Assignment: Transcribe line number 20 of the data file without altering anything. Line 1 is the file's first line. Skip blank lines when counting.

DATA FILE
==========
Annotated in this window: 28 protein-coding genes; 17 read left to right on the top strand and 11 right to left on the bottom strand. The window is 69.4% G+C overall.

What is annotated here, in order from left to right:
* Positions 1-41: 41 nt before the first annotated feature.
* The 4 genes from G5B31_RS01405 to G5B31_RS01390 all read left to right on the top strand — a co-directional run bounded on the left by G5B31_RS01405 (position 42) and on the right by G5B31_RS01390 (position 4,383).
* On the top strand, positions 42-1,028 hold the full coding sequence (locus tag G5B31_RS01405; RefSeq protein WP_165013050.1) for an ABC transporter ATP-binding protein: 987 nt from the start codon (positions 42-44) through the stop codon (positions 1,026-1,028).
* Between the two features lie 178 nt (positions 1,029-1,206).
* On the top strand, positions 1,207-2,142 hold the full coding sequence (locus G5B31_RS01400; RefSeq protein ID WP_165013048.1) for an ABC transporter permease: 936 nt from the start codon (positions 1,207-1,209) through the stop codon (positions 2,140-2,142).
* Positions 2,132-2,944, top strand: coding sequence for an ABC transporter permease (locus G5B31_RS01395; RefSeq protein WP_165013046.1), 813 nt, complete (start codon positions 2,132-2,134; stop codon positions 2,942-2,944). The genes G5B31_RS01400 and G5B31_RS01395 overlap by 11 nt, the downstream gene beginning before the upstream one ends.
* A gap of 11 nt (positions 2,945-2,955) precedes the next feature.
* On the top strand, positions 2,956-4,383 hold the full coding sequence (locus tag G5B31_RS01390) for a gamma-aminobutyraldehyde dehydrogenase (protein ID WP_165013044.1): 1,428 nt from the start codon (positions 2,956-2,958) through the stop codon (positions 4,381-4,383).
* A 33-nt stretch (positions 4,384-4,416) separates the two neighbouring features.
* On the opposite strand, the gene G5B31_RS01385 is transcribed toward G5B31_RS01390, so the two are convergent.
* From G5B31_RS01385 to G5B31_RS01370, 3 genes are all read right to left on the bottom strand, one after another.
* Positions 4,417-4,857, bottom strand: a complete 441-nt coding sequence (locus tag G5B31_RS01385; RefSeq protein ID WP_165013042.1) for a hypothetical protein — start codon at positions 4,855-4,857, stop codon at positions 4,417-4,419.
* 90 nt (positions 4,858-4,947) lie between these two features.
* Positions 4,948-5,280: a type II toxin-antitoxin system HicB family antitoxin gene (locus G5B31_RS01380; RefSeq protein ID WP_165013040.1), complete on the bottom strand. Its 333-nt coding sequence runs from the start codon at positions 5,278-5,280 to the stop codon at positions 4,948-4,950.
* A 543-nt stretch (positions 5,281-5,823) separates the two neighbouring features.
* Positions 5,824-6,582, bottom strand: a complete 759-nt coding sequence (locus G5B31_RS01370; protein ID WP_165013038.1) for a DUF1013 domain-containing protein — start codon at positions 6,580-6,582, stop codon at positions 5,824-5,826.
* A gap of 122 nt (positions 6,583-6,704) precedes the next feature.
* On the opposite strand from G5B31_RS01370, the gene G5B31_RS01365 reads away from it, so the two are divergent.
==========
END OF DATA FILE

* On the opposite strand from G5B31_RS01370, the gene G5B31_RS01365 reads away from it, so the two are divergent.